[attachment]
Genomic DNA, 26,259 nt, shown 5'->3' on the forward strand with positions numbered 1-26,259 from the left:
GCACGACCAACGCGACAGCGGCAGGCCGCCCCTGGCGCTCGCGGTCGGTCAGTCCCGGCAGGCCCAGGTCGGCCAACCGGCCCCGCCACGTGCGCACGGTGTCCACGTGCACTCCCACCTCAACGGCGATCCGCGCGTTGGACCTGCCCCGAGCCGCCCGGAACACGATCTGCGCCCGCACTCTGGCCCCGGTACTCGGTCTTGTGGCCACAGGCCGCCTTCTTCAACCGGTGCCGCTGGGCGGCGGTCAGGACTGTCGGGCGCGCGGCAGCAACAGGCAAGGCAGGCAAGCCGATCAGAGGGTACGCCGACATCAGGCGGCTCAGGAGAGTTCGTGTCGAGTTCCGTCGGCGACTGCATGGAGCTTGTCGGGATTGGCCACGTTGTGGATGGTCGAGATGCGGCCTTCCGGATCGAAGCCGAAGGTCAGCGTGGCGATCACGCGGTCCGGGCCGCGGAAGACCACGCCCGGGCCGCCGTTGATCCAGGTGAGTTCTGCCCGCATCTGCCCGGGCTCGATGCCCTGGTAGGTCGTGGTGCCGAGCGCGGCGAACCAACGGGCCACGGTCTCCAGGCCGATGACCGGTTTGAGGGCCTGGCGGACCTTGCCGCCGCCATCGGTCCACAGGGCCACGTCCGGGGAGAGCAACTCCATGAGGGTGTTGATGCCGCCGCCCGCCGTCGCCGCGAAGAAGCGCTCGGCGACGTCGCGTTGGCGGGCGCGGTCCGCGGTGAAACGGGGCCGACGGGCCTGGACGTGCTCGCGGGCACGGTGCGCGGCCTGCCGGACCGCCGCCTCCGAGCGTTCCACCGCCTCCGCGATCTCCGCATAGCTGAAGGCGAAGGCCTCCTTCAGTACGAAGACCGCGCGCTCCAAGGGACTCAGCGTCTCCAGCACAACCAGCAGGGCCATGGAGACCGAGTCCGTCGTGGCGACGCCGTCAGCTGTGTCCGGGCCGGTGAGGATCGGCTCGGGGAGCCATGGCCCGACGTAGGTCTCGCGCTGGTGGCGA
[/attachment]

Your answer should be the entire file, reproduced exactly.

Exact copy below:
Genomic DNA, 26,259 nt, shown 5'->3' on the forward strand with positions numbered 1-26,259 from the left:
GCACGACCAACGCGACAGCGGCAGGCCGCCCCTGGCGCTCGCGGTCGGTCAGTCCCGGCAGGCCCAGGTCGGCCAACCGGCCCCGCCACGTGCGCACGGTGTCCACGTGCACTCCCACCTCAACGGCGATCCGCGCGTTGGACCTGCCCCGAGCCGCCCGGAACACGATCTGCGCCCGCACTCTGGCCCCGGTACTCGGTCTTGTGGCCACAGGCCGCCTTCTTCAACCGGTGCCGCTGGGCGGCGGTCAGGACTGTCGGGCGCGCGGCAGCAACAGGCAAGGCAGGCAAGCCGATCAGAGGGTACGCCGACATCAGGCGGCTCAGGAGAGTTCGTGTCGAGTTCCGTCGGCGACTGCATGGAGCTTGTCGGGATTGGCCACGTTGTGGATGGTCGAGATGCGGCCTTCCGGATCGAAGCCGAAGGTCAGCGTGGCGATCACGCGGTCCGGGCCGCGGAAGACCACGCCCGGGCCGCCGTTGATCCAGGTGAGTTCTGCCCGCATCTGCCCGGGCTCGATGCCCTGGTAGGTCGTGGTGCCGAGCGCGGCGAACCAACGGGCCACGGTCTCCAGGCCGATGACCGGTTTGAGGGCCTGGCGGACCTTGCCGCCGCCATCGGTCCACAGGGCCACGTCCGGGGAGAGCAACTCCATGAGGGTGTTGATGCCGCCGCCCGCCGTCGCCGCGAAGAAGCGCTCGGCGACGTCGCGTTGGCGGGCGCGGTCCGCGGTGAAACGGGGCCGACGGGCCTGGACGTGCTCGCGGGCACGGTGCGCGGCCTGCCGGACCGCCGCCTCCGAGCGTTCCACCGCCTCCGCGATCTCCGCATAGCTGAAGGCGAAGGCCTCCTTCAGTACGAAGACCGCGCGCTCCAAGGGACTCAGCGTCTCCAGCACAACCAGCAGGGCCATGGAGACCGAGTCCGTCGTGGCGACGCCGTCAGCTGTGTCCGGGCCGGTGAGGATCGGCTCGGGGAGCCATGGCCCGACGTAGGTCTCGCGCTGGTGGCGA